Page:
Car accidents create a lasting impact that extends far beyond the day of the collision. Especially when that pain lingers beyond an expected period of time due to an undiagnosed nerve injury.
When looking for answers to questions about chronic pain after a car accident, it’s natural to head straight to your favorite search engine. But most results populate with options for settlement lawyers, injury lawyers and chiropractic clinics offering assessments—not medical explanations for the source of your pain.
It’s important to understand the injuries sustained and their related symptoms. Meet with your doctor to discuss how you’re feeling after your accident. During your appointment, don’t hold back about your symptoms. Being thorough about what you’re experiencing isn’t complaining, it’s proactive. Be sure to ask about the potential for nerve damage.
sources of nerve damage from a car accident
When a car accident occurs, there are many common injuries and pain that can impact those involved, including nerve damage. But because there isn’t always visible trauma with nerve damage—skin doesn’t have to break for the damage to happen—it’s not always obvious upon first examination.
When pain lingers after proper and immediate medical attention, nerve damage might be the culprit. Nerve damage occurs when nerves are cut, compressed or stretched—all of which can happen as the result of a motor vehicle accident.
Chronic pain and nerve damage may also occur due to a neuroma. A neuroma is a tangled mass of nerve and scar tissue that may form when nerve damage, either from the injury itself or during a corrective surgical procedure, goes unrecognized or isn’t properly repaired.
injuries that can lead to nerve damage
Broken bones and fractures
Nerves travel in close proximity to bones and joints. As a result, broken bones and fractures can often lead to nerve injuries. Sometimes nerves are stretched, cut, bruised or crushed when a bone is fractured, but it may not be recognized immediately.
Abrasions and lacerations are some of the most prevalent injuries sustained during car accidents. Depending on the severity of the laceration, different layers of the skin and muscle are at risk of injury, but a deep cut from broken glass can also lead to a nerve injury. There are many opportunities for lacerations during a car accident. Even if you visited the ER after your accident, it’s possible a nerve injury wasn’t immediately recognized. As many as 91% of nerve injuries are missed in the ER, and these injuries may lead to chronic pain even after the original wound has healed.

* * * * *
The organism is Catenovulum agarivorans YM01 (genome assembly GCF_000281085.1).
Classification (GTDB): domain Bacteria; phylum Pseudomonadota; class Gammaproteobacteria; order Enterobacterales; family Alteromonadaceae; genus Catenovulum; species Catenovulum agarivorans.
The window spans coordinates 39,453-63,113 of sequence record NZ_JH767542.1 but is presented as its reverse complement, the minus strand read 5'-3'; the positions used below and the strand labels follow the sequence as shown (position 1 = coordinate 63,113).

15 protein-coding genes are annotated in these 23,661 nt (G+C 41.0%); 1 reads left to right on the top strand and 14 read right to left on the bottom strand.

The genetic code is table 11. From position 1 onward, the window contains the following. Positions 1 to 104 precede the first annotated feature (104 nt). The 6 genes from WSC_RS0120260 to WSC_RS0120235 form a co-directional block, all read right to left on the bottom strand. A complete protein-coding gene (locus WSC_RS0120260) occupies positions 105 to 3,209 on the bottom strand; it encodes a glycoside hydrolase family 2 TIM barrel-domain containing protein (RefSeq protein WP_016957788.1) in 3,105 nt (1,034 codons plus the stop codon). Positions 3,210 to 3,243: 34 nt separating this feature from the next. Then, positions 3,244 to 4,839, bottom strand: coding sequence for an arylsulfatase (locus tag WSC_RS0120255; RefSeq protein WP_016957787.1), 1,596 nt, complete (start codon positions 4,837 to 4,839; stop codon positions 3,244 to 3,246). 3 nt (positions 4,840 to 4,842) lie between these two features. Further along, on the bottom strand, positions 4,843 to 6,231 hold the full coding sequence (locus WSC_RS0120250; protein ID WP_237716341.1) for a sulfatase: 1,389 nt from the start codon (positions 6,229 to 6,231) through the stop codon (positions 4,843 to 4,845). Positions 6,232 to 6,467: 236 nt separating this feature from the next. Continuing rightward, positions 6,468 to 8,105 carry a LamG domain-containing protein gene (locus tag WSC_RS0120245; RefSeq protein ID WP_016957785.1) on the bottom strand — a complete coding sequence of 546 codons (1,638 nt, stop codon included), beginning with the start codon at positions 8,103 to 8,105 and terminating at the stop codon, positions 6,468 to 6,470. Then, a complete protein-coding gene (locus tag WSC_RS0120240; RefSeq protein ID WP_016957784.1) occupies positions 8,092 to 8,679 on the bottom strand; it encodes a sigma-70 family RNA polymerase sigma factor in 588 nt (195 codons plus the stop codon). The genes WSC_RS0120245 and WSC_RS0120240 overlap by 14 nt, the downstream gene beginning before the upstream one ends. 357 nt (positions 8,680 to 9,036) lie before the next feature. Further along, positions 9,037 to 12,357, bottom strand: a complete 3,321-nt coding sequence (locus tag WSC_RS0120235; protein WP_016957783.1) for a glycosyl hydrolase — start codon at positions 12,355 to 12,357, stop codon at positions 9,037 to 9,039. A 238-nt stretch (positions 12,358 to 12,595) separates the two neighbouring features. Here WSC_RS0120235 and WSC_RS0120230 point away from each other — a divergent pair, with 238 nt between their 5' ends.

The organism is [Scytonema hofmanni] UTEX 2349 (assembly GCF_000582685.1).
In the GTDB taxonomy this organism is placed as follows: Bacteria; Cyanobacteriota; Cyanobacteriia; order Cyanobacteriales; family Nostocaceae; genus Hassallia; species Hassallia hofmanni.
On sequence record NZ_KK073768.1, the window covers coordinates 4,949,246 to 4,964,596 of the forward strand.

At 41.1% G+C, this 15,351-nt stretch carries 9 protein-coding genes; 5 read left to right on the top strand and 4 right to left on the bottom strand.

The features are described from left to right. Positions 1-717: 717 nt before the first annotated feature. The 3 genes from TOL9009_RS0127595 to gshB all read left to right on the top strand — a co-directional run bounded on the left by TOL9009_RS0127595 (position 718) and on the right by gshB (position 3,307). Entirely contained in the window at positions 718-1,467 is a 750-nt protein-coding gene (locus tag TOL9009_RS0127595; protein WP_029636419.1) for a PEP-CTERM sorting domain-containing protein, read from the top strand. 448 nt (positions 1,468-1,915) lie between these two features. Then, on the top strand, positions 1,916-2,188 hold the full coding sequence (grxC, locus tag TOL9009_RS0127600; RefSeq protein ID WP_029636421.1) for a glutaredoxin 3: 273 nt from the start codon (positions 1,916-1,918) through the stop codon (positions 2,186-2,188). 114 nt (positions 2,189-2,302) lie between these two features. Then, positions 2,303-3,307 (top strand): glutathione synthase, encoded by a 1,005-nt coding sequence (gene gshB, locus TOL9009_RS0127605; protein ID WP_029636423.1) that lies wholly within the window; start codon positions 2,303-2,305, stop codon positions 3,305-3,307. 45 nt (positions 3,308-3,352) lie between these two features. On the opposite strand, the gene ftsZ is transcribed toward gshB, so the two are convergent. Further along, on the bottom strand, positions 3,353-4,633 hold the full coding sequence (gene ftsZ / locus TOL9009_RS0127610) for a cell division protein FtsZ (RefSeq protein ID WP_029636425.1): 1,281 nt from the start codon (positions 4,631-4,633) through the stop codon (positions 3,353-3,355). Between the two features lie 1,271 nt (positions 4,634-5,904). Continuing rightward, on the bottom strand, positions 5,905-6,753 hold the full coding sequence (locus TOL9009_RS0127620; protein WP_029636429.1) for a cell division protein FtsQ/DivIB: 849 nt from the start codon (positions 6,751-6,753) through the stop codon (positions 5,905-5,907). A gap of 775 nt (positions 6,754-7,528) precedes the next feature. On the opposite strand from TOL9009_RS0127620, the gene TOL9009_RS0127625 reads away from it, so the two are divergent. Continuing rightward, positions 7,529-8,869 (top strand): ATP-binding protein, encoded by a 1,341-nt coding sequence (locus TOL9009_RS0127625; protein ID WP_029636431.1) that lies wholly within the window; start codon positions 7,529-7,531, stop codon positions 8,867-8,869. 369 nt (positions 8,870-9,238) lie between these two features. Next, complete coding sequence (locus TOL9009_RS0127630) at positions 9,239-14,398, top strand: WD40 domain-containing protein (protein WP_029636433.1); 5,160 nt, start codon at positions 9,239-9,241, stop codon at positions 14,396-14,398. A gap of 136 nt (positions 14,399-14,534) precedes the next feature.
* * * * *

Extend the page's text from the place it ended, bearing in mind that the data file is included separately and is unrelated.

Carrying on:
signs and symptoms of nerve damage
Peripheral nerve damage typically presents itself in a few ways.
numbness or tingling
A loss of sensation in the extremities or a constant feeling of “pins and needles” could point to nerve damage. This damage can be caused by pinching of the nerve that occurred upon impact and can lead to chronic pain after an accident.
shooting or radiating pain
Irregular, persistent bouts of pain that originate from a particular location could be a sign that nerves were damaged in the accident.
It’s important to pay close attention to the location and severity of headache pain after a car accident. While it could just be stress-related, it might also be the result of a compressed nerve.
If your injuries do not heal with time or after physical therapy (as most acute injuries should), it might be time to consider that the damage was far greater than simple strains or bruises.
nerve repair is possible
In the past, surgical options for repairing nerves were limited and had variable rates of success in alleviating nerve pain or restoring function. Procedures that only cut the nerve but do not repair it, leave the nerve with the potential to form a future painful neuroma and don’t give you the chance to regain sensation or function.
Thanks to advances in nerve surgery, living with nerve damage and the associated pain isn’t your only option. Many types of peripheral nerve injuries, especially injuries that can be linked to a previous surgery or injury, can likely be treated surgically.
Depending on the specific nerve damage, a nerve surgeon can repair the nerve by either reconnecting the nerve with a nerve graft to allow restoration of normal signals to the brain; isolating the nerve end with a nerve cap to reduce the potential for neuroma formation; or occasionally rerouting the nerves.
If you think you are experiencing chronic pain due to nerve damage from a car accident, you may be a candidate for nerve repair surgery.